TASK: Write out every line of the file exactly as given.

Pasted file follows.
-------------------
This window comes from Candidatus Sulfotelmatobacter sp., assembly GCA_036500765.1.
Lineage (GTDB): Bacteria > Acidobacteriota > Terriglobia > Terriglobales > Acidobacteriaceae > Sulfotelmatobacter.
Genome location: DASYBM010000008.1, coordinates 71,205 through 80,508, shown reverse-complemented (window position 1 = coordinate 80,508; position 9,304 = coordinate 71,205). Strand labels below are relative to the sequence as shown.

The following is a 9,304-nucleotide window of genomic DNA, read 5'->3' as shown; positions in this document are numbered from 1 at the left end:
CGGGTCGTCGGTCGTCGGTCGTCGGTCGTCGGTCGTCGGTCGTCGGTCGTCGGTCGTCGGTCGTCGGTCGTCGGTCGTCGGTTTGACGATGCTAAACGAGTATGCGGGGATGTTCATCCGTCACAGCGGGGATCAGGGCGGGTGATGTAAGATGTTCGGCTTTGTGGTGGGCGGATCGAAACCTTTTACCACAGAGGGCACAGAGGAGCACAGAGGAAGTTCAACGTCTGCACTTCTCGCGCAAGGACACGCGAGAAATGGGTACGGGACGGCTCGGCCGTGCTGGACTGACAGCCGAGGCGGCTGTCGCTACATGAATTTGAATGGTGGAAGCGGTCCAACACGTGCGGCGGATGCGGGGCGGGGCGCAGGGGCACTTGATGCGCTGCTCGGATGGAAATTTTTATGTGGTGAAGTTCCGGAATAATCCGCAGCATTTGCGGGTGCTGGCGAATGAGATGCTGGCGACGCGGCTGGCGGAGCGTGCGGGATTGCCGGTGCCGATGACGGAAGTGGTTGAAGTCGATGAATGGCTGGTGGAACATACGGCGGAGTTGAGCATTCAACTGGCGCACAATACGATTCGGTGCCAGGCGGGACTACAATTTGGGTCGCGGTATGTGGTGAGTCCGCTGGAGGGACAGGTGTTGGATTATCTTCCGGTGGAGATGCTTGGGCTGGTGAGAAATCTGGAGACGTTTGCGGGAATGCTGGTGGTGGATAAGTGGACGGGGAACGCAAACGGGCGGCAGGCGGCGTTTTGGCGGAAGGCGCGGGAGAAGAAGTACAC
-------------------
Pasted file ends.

This window comes from Candidatus Sulfotelmatobacter sp., assembly GCA_036500765.1.
Lineage (GTDB): Bacteria > Acidobacteriota > Terriglobia > Terriglobales > Acidobacteriaceae > Sulfotelmatobacter.
Genome location: DASYBM010000008.1, coordinates 71,205 through 80,508, shown reverse-complemented (window position 1 = coordinate 80,508; position 9,304 = coordinate 71,205). Strand labels below are relative to the sequence as shown.

The following is a 9,304-nucleotide window of genomic DNA, read 5'->3' as shown; positions in this document are numbered from 1 at the left end:
CGGGTCGTCGGTCGTCGGTCGTCGGTCGTCGGTCGTCGGTCGTCGGTCGTCGGTCGTCGGTCGTCGGTCGTCGGTCGTCGGTTTGACGATGCTAAACGAGTATGCGGGGATGTTCATCCGTCACAGCGGGGATCAGGGCGGGTGATGTAAGATGTTCGGCTTTGTGGTGGGCGGATCGAAACCTTTTACCACAGAGGGCACAGAGGAGCACAGAGGAAGTTCAACGTCTGCACTTCTCGCGCAAGGACACGCGAGAAATGGGTACGGGACGGCTCGGCCGTGCTGGACTGACAGCCGAGGCGGCTGTCGCTACATGAATTTGAATGGTGGAAGCGGTCCAACACGTGCGGCGGATGCGGGGCGGGGCGCAGGGGCACTTGATGCGCTGCTCGGATGGAAATTTTTATGTGGTGAAGTTCCGGAATAATCCGCAGCATTTGCGGGTGCTGGCGAATGAGATGCTGGCGACGCGGCTGGCGGAGCGTGCGGGATTGCCGGTGCCGATGACGGAAGTGGTTGAAGTCGATGAATGGCTGGTGGAACATACGGCGGAGTTGAGCATTCAACTGGCGCACAATACGATTCGGTGCCAGGCGGGACTACAATTTGGGTCGCGGTATGTGGTGAGTCCGCTGGAGGGACAGGTGTTGGATTATCTTCCGGTGGAGATGCTTGGGCTGGTGAGAAATCTGGAGACGTTTGCGGGAATGCTGGTGGTGGATAAGTGGACGGGGAACGCAAACGGGCGGCAGGCGGCGTTTTGGCGGAAGGCGCGGGAGAAGAAGTACAC